In a more preferred embodiment, the voltage generating circuit includes third and fourth inverters of the tristate type each having an output shortcircuited to its output. The outputs of the third and fourth inverters are connected to the input and output terminals of the delay circuit, respectively. Each of the third and fourth inverters is switched by the control signal between an operable condition generating at the output a potential corresponding to a threshold of the inverter itself and a high output impedance condition which maintains the output in a high impedance for causing an oscillation of the first inverter. In this case, the thresholds of the third and fourth inverters should be larger than that of the first inverter and the threshold of the second inverter should be low enough to enable a first cycle of oscillation signal generated by the first inverter to cross the threshold of the second inverter within a first quarter period of the first cycle of oscillation signal. Alternatively, the thresholds of the third and fourth inverters are preferably smaller than that the thresholds of the first inverter and of the second inverter, but should be high enough to enable a first cycle of oscillation signal generated by the first inverter to cross the threshold of the second inverter within a first quarter period of the first cycle of oscillation signal.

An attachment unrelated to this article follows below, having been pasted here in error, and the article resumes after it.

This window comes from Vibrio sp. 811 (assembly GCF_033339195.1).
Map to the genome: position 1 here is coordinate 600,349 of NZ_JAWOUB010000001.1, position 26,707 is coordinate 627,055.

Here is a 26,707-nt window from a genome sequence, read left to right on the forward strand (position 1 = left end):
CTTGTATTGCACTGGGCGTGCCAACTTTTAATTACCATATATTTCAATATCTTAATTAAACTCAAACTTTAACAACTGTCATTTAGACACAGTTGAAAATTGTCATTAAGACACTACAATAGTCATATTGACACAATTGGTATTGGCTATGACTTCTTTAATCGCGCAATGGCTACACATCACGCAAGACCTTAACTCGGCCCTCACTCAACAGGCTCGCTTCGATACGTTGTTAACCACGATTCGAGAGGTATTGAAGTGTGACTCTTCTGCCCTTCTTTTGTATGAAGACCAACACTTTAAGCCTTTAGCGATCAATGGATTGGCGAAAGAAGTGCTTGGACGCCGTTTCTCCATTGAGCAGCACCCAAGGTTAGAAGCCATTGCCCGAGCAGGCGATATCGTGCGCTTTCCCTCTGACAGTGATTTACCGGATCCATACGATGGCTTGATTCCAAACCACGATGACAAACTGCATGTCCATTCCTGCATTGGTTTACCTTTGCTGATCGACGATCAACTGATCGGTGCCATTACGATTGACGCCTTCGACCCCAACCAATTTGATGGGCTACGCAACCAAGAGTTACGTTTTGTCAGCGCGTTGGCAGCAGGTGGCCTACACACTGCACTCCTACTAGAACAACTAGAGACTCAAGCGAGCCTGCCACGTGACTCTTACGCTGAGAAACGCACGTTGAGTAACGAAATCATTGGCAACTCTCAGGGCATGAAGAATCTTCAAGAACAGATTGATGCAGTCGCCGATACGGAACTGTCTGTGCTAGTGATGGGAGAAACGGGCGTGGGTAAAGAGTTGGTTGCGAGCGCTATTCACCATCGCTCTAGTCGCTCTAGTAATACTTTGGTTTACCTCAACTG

Further, it is preferred that the first to fourth inverters include an inverting circuit of the same circuit structure. For example, the inverting circuit included in each of the first to fourth inverters can be constructed of a CMOS inverter which includes a p-channel MOS transistor having a source connected to a first supply voltage, a gate connected to the input of the inverting circuit itself and a drain connected to the output of the inverting circuit itself and an n-channel MOS transistor having a drain connected to the output of the inverting circuit itself, a gate connected to the input of the inverting circuit itself and a source connected to a second supply voltage.